Retrospective analysis of children with myelin oligodendrocyte glycoprotein antibody-related disorders.
      ].

      9. Consensus recommendations on outcome assessment in paediatric MOGAD

      As described in previous sections, only few publications give detailed information on visual, motor, bowel/bladder, or cognitive sequelae in paediatric MOGAD. There is no standard reporting or scoring of sequelae in these patients, which impedes direct comparison. Functional visual recovery is often good, although OCT scans show severe damage, which may progress regardless of clinical relapses. Permanent motor and bowel/bladder disabilities are mainly associated with a TM phenotype. While permanent motor disability appears to be rare, bowel/bladder sequelae may be more prevalent, as in adult MOGAD patients. In contrast, cognitive dysfunction is mainly associated with an ADEM phenotype, but most studies do not mention this outcome parameter specifically and none have performed any structured testing. Comparing existing data in paediatric MOGAD to describe outcome and different outcome parameters is therefore complex. Table 1 gives an overview of the risk of disability severity per outcome domain in the typical phenotypes of paediatric MOGAD, based on personal experience. This includes the risk of sequelae, and if present, the severity of those sequelae.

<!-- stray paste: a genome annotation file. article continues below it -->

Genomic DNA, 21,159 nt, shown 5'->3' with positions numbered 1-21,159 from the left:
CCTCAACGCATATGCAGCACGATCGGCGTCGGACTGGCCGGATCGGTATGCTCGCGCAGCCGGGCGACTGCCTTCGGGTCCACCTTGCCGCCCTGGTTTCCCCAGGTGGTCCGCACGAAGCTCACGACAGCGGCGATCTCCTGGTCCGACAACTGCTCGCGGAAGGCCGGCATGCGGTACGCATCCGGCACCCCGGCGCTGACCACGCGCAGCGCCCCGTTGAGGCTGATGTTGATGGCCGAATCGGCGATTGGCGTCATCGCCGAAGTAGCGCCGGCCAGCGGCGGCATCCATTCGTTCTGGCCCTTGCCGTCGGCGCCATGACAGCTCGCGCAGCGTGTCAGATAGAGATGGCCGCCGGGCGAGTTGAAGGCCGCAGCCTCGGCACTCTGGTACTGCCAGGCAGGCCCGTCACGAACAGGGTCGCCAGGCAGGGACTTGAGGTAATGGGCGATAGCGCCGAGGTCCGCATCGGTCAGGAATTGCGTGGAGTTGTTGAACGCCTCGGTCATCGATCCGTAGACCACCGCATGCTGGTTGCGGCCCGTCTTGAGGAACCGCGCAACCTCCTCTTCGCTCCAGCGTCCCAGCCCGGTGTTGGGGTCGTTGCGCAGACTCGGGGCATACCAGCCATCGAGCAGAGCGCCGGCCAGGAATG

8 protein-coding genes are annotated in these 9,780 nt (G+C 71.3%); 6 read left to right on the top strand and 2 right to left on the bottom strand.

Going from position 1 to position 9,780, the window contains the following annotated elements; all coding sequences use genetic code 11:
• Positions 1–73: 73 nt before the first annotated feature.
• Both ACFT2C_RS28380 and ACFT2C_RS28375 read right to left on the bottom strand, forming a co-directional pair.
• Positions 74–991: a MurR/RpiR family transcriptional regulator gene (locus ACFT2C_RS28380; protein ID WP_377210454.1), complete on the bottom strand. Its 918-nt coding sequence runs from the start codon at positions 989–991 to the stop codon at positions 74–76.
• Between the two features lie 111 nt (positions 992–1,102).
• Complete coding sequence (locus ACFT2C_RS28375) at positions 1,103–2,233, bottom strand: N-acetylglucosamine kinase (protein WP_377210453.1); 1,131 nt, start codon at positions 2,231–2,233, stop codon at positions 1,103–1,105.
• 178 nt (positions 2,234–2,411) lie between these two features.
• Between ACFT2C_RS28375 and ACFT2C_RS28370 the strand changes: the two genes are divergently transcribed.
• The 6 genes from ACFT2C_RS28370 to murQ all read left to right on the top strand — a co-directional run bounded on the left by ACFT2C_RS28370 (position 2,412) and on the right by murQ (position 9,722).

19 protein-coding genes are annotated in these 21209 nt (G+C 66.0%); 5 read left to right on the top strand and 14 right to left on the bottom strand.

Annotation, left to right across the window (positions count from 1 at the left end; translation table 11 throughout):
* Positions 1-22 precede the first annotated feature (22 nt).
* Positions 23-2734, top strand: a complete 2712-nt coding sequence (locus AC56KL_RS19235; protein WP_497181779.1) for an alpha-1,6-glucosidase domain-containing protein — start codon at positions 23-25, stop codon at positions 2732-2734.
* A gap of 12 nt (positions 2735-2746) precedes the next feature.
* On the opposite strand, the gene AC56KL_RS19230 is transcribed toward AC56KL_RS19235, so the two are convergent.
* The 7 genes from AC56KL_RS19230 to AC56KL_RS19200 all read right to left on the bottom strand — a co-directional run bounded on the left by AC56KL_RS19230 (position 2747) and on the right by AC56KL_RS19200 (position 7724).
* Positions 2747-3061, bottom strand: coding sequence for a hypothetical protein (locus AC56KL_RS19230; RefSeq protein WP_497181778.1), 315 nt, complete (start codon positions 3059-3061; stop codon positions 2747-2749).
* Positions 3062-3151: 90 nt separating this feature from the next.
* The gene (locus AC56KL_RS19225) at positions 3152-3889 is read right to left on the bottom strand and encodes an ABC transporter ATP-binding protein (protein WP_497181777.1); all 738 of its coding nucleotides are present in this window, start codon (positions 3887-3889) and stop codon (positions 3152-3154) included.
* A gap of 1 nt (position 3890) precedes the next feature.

Table 1Risk of disability severity per outcome domain in typical phenotypes of paediatric MOGAD∗.
      DomainADEM phenotypeON phenotypeTM phenotypeNMOSD-like phenotype
      Visual function++/++#(+)+/++#
      Motor function+(+)++++++
      Autonomic function++(+)++++++
      Cognition+++(+)(+)+
      Health Related QoL+++ ˆ+++++ $+++‡, $
      No to minimal risk (+), mild risk +, moderate risk ++, high risk +++.
      ∗Including risk of sequelae, and if present, the severity of sequelae; based on personal experience.
      #Mild risk of functional sequelae +, but moderate risk of axonal damage on OCT ++.
      ˆ e.g. cognitive problems, academic difficulties, bowel/bladder dysfunction.
      e.g. concerns about going blind.
      $e.g. bowel/bladder dysfunction, motor disability.
      ADEM = acute disseminated encephalomyelitis, NMOSD = neuromyelitis optica spectrum disorders, OCT = optical coherence tomography, ON = optic neuritis, QoL = quality of life, TM = transverse myelitis.
      One of the conclusions from this and the other reviews in this focus topic [